Someone please call the experts and ask them to explain what makes Gabriel Garcia Marquez’s Love in the Time of Cholera such a popular and well-known classic, because the greatness of the novel is lost on me. While the writing is poetic and the topic of love is boundlessly explored, I found the characters revolting and the story depressing.
As teens in an eighteenth century Caribbean country, Florentino Ariza and Fermina Daza fall hopelessly and irretrievably in love. Except, what they have doesn’t look like love by any wholesome definition. Fermina Daza, after promising herself to Florentino Ariza for life, rejects him on a whim and marries a wealthy, successful doctor instead. Florentino pines for her obsessively for decades, carefully constructing his whole life around chance sightings of her. While he waits with hopeful desperation for her husband to die (as all men eventually do), Florentino numbs his heartache with endless sexual affairs. His selfish “loves” break hearts, destroy marriages, end lives, and culminate in a pedophilic abuse of his own ward.
I will concede that Love in the Time of Cholera has some truly artistic writing. The narrative is very richly detailed, and I could really imagine that Caribbean country in all of its colorful squalor and passionate heat. I could picture the slow-moving riverboats, smell the camellias’ fragrance in the afternoon heat, and hear the clatter of carriage wheels under the bells of Catholic churches. The characters were also masterfully drawn, full of nuanced traits, passionate desires, and familiar fears.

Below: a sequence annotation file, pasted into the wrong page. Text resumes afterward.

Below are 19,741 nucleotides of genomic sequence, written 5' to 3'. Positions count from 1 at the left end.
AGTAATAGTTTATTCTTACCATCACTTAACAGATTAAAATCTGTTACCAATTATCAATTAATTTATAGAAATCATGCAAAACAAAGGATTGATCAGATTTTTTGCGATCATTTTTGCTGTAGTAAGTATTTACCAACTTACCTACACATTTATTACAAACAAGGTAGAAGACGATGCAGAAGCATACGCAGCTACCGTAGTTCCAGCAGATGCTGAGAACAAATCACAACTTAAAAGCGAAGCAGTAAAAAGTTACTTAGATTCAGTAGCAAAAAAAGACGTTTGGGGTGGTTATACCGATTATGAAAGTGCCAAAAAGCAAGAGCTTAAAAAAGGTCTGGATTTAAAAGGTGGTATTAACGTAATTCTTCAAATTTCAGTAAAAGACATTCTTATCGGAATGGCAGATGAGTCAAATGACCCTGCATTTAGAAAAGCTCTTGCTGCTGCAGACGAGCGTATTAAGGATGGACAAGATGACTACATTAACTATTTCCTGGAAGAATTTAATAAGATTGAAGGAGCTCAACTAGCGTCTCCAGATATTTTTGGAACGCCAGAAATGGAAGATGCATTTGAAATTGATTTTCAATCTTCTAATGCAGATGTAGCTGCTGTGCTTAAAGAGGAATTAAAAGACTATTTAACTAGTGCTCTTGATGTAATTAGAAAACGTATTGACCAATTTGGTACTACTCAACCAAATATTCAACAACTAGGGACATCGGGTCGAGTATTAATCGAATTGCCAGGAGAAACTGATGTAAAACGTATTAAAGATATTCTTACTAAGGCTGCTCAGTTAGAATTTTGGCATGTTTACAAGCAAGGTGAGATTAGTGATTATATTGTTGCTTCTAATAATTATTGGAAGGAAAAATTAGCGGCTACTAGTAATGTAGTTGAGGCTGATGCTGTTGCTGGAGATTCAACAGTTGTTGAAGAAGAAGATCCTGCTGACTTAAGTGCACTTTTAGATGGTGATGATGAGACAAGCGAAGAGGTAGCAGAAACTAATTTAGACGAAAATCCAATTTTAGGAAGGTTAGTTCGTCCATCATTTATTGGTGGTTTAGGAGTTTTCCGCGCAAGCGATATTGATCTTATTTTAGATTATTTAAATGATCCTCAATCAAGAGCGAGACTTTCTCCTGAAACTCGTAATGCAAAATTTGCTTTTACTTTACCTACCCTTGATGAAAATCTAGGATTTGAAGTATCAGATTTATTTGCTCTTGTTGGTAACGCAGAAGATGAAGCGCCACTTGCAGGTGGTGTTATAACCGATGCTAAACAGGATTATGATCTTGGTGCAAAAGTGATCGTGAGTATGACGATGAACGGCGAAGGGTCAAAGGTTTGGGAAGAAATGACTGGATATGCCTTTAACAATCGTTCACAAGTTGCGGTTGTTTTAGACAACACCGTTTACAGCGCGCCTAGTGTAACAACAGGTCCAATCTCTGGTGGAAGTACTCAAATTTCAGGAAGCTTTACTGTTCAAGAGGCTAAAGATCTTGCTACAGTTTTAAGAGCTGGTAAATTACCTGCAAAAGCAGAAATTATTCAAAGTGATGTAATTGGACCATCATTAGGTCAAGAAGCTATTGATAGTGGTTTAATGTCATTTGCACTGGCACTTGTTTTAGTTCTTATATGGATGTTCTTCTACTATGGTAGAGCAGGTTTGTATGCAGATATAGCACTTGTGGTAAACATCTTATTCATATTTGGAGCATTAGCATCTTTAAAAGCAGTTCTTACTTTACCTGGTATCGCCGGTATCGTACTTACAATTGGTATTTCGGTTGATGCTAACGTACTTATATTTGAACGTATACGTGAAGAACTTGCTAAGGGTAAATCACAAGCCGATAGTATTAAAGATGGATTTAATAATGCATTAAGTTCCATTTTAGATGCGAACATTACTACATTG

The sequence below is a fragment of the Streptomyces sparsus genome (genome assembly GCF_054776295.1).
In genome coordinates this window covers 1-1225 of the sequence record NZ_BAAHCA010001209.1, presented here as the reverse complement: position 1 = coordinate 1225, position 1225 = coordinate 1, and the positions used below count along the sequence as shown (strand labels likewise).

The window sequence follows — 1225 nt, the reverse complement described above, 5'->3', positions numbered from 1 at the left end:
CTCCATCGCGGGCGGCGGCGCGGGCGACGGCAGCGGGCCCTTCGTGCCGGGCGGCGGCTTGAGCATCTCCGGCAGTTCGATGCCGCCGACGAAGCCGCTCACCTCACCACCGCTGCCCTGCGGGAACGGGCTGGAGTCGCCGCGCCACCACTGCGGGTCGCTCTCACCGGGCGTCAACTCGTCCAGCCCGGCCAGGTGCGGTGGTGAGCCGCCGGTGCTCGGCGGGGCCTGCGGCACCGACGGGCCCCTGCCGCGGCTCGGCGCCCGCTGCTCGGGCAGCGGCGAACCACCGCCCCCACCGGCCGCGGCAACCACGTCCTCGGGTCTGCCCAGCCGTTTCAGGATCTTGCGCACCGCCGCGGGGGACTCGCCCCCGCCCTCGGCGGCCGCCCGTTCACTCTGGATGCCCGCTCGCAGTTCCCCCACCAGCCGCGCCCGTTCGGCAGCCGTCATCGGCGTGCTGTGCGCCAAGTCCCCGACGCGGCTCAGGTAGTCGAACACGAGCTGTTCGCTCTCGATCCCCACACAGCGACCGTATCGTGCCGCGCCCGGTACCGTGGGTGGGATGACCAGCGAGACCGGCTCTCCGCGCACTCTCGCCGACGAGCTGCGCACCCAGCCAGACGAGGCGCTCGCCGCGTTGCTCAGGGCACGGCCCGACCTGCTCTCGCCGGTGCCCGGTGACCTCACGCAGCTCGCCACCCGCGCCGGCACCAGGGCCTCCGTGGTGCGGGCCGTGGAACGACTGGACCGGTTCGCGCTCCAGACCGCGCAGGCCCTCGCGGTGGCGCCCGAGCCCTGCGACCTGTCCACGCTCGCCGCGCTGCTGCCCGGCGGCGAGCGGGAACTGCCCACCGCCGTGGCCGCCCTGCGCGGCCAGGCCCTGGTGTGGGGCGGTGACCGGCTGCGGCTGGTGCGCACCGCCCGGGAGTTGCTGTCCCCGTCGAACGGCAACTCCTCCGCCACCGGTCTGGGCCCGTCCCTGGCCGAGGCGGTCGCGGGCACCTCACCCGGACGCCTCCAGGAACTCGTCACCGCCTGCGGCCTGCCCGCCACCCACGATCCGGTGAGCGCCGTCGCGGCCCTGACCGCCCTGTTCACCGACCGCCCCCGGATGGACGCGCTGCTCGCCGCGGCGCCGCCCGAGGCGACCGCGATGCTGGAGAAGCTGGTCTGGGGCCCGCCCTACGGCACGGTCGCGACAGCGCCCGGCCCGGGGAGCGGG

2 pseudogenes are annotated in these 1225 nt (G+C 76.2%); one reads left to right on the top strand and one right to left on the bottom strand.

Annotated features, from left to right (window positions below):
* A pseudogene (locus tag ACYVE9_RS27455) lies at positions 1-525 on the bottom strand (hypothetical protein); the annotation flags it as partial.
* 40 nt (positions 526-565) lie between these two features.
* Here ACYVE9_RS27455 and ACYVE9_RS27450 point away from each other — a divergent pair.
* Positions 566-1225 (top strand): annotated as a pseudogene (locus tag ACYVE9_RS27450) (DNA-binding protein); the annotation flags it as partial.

The book’s atmosphere, on the whole, was captivating. The story, however, was revolting. It is presented as a romantic love story, but Francisco Arizo, the pining love-struck hero, was pathetic and perverted. He had no life outside of his longing for Fermina Daza. All of his actions were guided by pure, unadulterated selfish desire. His many affairs were described in unnecessary and grotesque detail. When Fermina’s husband died and she became available again, seventy-some year old Florentino was engaged in a sexual relationship with a teenager. His affair with his ward (who was also a great-niece or something), started when she was fourteen. The hero of the story, when he finally got the girl, was nothing more than a sick pedophile.
I can only hope that the story is some sort of lesson or parody, but if so, I missed the subtle threads of morality or humor. The moral of the story as I understand it is this: young love is merely infatuation in disguise. Clinging to that infatuation may lead you to waste your life, hurting everyone around you in the process.
Despite beautiful imagery and evocative writing, I cannot recommend Love in the Time of Cholera to anyone. Has anyone else read this book who can explain its wide-spread popularity to me?